I came across an interview of Art Berman, an oil expert by George Gammon worth listening. Some important insights are discussed about oil that you won’t hear via highly politicalized mainstream media touting solar, wind and electric cars as ultimate longer term solutions.
First I share some of my own thoughts.
Energy supply and oil are highly important topics, especially from a longer term investors standpoint. My perceptive on energy is that due of years on governmental support for unprofitable solar, wind and electric cars, there has been created a huge mal-investmement bubble in so-called renewable energy. The manufacturing of solar, wind and electric cars based on expansion of debts has resulted into pulling forward future supply of commodities, which could have been used later on for other more profitable, efficient applications.
The risk is that current economic difficulties may develop into a bigger governmental and corporate crisis as they are insolvent and bankrupt. In the longer term it will be impossible to sustain current governmental support for renewables. Central Banks are printing money in an ever faster and bigger rate to keep on adding liquidity to governments and big corporations. Central Bank interventions hide the amount of insolvent, unprofitable ‘businesses’, aka zombies. My best guess is when Central Banks finally lose control over their liquidity game of propping up insolvent governments and corporations, it will lead to a reappraisal of high density and effective energy sources as oil and uranium.
Nowadays the world has too much oil, OPEC has reduced its capacity since 2016. The reason there’s still too much oil today is because we are expanding the economy not via profits, but via expansion of debt. As a result of this ongoing debt expansion, we are borrowing against future energy surpluses and therefore pulling future oil supply forward. But truth is that the debt won’t go away as the future oil supply already has been depleted. Without the giant debt creation we would need years of work to be able to invest profits into developing new oil wells. The truth is that we’ve run out of surplus energy somewhere in the 70’s/80’s. What happened in that period was that Fed chairman Volcker started to fight the 1970’s inflation by raising interest rates up to 18% making the US Treasuries the preferred assets of world. Why would you invest in anything else if you get around 18% on a T Bond free of risk? The money poured into Treasuries from all over the world and the US used it to buy its future by forwarding consumption via debt expansion.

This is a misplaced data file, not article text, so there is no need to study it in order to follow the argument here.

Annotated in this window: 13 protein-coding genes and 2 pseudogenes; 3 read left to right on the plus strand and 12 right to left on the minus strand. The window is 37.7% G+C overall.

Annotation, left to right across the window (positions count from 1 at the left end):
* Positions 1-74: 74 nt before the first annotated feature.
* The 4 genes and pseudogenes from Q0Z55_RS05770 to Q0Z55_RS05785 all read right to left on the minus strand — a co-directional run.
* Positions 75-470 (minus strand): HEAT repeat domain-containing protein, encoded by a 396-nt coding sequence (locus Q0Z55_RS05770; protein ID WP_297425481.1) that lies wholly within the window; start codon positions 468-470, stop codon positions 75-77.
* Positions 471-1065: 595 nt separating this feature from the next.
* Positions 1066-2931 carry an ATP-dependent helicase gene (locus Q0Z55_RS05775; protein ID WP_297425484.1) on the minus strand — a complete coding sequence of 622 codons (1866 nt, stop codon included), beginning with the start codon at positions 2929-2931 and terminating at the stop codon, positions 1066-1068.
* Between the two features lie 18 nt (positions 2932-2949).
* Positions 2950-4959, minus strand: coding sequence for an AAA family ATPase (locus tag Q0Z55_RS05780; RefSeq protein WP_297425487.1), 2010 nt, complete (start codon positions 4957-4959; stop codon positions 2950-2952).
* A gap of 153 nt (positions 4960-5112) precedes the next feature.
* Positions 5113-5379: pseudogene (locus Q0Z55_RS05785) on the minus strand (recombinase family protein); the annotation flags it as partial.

Over 40 years of excessive debt expansion made the US economy fundamentally unsound. The Corona crisis shows its current fragility. The virus is a problem but a much bigger problem is the fundamental unsound economy. A debt loaded economy is more vulnerable for any type of crisis, whether it’s a virus or something else.
The prediction is that future oil prices will be higher than today’s, that the future costs to produce oil will be less good, meaning production costs will rise because we have squandered a lot of the oil provisions by forwarding future oil production and bringing that to the market for terrible prices. The future cost of oil production will rise as oil becomes scarer and harder to get it out ground. The lower hanging fruit has already pumped up.
Economy is a proxy of oil, most people think the economy runs on money. That’s not true as we really rely on energy to live as we all need food, and we even need energy to produce food. Societies have developed from hunter oriented – towards agriculture oriented ones. Agriculture helped us to start creating surpluses and that shaped trade by exchange of goods. Agriculture was the first sector where surpluses were produced in order to trade.
The price of a barrel of oil is nowadays about $40. The costs to get it out of the ground is around $60 per barrel. The value of a barrel of oil is the work it contains and is around $120000. Oil is the the most productive form of energy we have.
Renewable energy as wind, solar electricity are less efficient and effective because the energy they generate has a lower density. The energy density of renewable energy sources are around 10% of a barrel of oil. The question is if technology can make solar, wind and electricity as efficient as oil so they can generate as much energy as a barrel of oil. The answer is no because technology doesn’t create energy. Technology only converts energy into work.
Some final thoughts
The world has developed because of transitions from lower to higher density energy sources, from fire and wind to coals and oil. It helped at the same time to create surpluses available for trade. An energy supply based on wind and solar is a huge step back again to lower density energy sources. How desirable is that? Because it means living in less prosperity as we have today thanks to a major energy supply on oil. Also Art said that technology in itself doesn’t not create energy. Can we conclude that solar, wind and electric technologies are overrated and should we focus more on exploration of more scarce becoming oil and commodities and efficient and clean technologies that can help to manage the higher costs to get it out of the ground?